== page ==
Aging Husband-Wife Relations: Strains & Buffering Factors in Marriage by Jennefer Walden

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Published on March 4, 2014

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Aging Husband-Wife Relations: Strains & Buffering Factors in Marriage Gerontology Master Course by Jennefer Walden. Jennefer is a Gerontologist married to Michael Walden, residing in Fayetteville, NC.

Aging Husband-Wife Relations: Strains and Buffering Factors

Marriage • Romantic relationships of a sentimental nature are typically considered a central component of a joyful and contented life in western society. (Rey, J-M. 2010). • Despite diversity in aging relationships, marriage is still the main focus of research on intimate ties. • Marriage can be satisfying and rewarding or stifling and lonely. Those who enjoy happy marriages have better mental health and well-being (Connidis, 2010).

Personal Interview • Observing marital satisfaction over a life course helps researchers better understand the marriage relationship and considers the influence of life transitions such as child rearing (Connidis, 2010). • Shirley and Tom met at the end of April 1979, were engaged on July 24th and married on December 30th of that same year.

Conflict & Depression • Conflict in marital relationships has serious implications for the partners' psychological well-being (Whisman et al., 2006). • Tom and Shirley married young (22 & 18) and had five children right away. • Tom and his mother continually criticized Shirley. • Shirley became depressed and her health weakened.

Shared Values • Maintaining a loving relationship over time is a rational decision. Lasting relationships are possible only if the effort to maintain a loving relationship is tolerable and the effort is continuously observed to stay on target (Rey, J-M., 2010). • Despite the criticism, the couple’s shared religious values acted as a buffer that kept the marriage intact during the newlywed years. • These shared values made the effort tolerable for Shirley.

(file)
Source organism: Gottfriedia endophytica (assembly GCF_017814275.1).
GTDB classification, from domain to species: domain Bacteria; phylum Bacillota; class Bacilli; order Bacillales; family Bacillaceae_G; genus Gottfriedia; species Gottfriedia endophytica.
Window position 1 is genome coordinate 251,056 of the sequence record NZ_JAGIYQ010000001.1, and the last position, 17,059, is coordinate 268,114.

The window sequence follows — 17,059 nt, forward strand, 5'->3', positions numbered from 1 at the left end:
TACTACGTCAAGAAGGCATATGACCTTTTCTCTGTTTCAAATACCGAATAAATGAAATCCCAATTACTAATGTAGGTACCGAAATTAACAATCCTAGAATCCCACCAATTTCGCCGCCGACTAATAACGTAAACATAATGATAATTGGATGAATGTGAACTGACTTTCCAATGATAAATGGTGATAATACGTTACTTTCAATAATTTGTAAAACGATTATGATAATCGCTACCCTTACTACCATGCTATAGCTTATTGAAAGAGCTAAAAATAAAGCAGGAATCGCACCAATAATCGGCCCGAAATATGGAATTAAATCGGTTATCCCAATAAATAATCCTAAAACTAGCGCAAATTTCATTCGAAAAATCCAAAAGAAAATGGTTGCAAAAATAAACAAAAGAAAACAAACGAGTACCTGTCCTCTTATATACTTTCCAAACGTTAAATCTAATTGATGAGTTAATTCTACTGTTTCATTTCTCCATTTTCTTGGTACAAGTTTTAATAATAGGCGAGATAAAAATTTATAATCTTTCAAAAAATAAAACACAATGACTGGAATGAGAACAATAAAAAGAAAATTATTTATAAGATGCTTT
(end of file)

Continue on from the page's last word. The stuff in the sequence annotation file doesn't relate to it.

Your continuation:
• Gender Roles and Perceptions Perceptions of fairness, rather than fairness itself can be an important buffer towards a successful marriage (Connidis, 2010). • Researchers have found that couples who tend to express agreement with traditional gender roles are more likely to avoid conflict because the wives are more likely to defer to their husbands. Older cohorts are more likely to agree with traditional roles.(Hatch, L. H. & Bulcroft K., 2004). • Although Shirley did not enjoy housework, she believed strongly in religious based role division so she perceived that the division of labor was fair. She cared for the household and the children all on her own.

Couple Happiness Levels Are Linked • Studies show that spousal happiness trajectories wax and wane together over time and that spouses not only report similar happiness but also that happiness waxes and wanes in connection to their partner’s (Hoppmann, C. A., Gerstorf, D., Willis, S. L., & Schaie, K., 2011). • Shirley stated, “I think our happiness levels were fairly equal during this period of time. Being a stay-at-home mom was lonely and tiring and Tom very much enjoyed his job. Nevertheless, he was caught in the craziness of having five children at night when he came home from work.”

Loneliness • Loneliness is the perception that the quality or quantity of existing relationships is not adequate. (Gierveld, J.D., Groenou, M.V., Hoogendoorn, A.W. & Smit, J.H., 2009). • Even though Shirley was surrounded by children whom she adored, her loneliness may have resulted in part from dissatisfaction with her marital relationship at that time. • Couples without children report greater happiness and satisfaction with their marriages. This may be partly because childless spouses spend more leisure time together than couples with children at home (Connidis, 2010).

Caring For Children and Parents • There are both rewards and costs to caring for children and parents at the same time (Connidis, 2010). • Shirley started caring for her elderly mother with Alzheimer disease while she had older children living at home. “She was in our home for nearly three years before she passed away. Although we were prepared for this to upset our family dynamics, it actually became an era of sweetness and joy for us. My husband eagerly participated in her care, and I truly appreciated his willingness to do so.” • This behavior by her husband probably served as a buffer in their marriage, especially during a time that may have created added strain.